Before she took the stand, lawyers for the labor union funds
continued to present internal Reynolds documents indicating the
company tracked the smoking habits of the 14- to 17-year-old age
group.  The plaintiffs' lawyers contend Reynolds must have known
teenagers represented a significant market share.  Beasley,
however, said she never saw such data and repeatedly testified
the company never targeted teenagers.

Defense lawyers also called Nicholas Brookes, the CEO and
chairman of the Brown & Williamson Tobacco Corp., a British
American Tobacco Co. subsidiary.  Brookes said his company had
"raised the bar" on voluntary ad restrictions, noting B&W only
uses models over the age of 30 in their ads, while federal  
guidelines call for models older than 25.  

Judge James Gwin directly questioned Brookes after the tobacco
company official failed to answer a question concerning whether
smoking causes serious illnesses, such as cancer.  "Do you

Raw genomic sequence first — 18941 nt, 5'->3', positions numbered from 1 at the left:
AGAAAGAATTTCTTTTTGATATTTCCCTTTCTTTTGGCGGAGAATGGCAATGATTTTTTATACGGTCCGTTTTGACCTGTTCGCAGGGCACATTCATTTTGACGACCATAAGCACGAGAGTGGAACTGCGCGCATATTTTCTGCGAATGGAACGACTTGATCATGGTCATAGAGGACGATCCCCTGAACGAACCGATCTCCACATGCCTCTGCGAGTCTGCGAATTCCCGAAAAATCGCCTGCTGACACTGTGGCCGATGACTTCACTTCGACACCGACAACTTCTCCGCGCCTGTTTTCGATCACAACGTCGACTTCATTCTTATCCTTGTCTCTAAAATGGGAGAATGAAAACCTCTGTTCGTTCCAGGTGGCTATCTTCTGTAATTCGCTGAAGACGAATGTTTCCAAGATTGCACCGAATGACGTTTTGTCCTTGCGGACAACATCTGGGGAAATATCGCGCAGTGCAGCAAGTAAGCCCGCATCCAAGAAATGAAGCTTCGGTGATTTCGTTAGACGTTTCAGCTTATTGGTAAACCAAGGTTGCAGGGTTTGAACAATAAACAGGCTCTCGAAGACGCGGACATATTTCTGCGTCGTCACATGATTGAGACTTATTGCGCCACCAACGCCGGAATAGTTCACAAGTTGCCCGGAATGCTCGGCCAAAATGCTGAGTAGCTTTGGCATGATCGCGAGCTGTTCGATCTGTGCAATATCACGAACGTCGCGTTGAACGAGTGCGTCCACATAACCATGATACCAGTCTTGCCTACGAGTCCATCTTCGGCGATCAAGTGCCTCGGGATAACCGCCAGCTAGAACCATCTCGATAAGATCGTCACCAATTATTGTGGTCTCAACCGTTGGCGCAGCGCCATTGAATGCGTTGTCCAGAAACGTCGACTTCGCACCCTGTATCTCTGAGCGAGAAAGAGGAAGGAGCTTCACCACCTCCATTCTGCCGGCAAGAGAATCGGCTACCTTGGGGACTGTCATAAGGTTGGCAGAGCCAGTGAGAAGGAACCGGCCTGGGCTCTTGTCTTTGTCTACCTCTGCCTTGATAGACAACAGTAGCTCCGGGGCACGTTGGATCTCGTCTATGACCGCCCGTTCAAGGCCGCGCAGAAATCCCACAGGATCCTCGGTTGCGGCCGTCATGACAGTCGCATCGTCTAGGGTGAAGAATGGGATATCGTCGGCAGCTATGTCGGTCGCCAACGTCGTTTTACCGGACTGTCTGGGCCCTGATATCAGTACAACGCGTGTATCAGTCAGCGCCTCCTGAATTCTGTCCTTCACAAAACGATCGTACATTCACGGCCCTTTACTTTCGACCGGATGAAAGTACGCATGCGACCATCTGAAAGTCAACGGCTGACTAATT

believe smoking causes cancer or not," Judge Gwin asked?  

Brookes replied: "Today, no one can tell us what the critical
link is between smoking and disease. . . .  And if you can't
identify one (cigarette smoke) ingredient as the cause of
smoking-related illnesses, then you can't remove that
ingredient."

The judge then ordered the lawyer representing the tobacco
industry to move on to another question.


TOTAL RENAL: Responds to SEC's Comment Letter
---------------------------------------------
Total Renal Care Holdings, Inc. (NYSE:TRL) confirmed last week
that it has been served with complaints in class action
securities lawsuits naming the Company and  certain  officers and
directors as defendants. The Company has reviewed the complaints  
and believes that the claims stated therein are without merit.
Total Renal Care  intends to vigorously defend itself against the
claims in the lawsuits.

In response to investor inquiries and several inaccurate news
articles, Total Renal Care also reiterated its previous
announcement that it has received a comment letter from the SEC
concerning the registration statement filed with respect to
resales of the Company's outstanding 7% Convertible Subordinated  
Notes.  The SEC reviews many filings under the Securities Act of
1933, such as the registration statement.  Contrary to several
published assertions, such review does not constitute an SEC
"investigation" of the Company.  The Company responded to the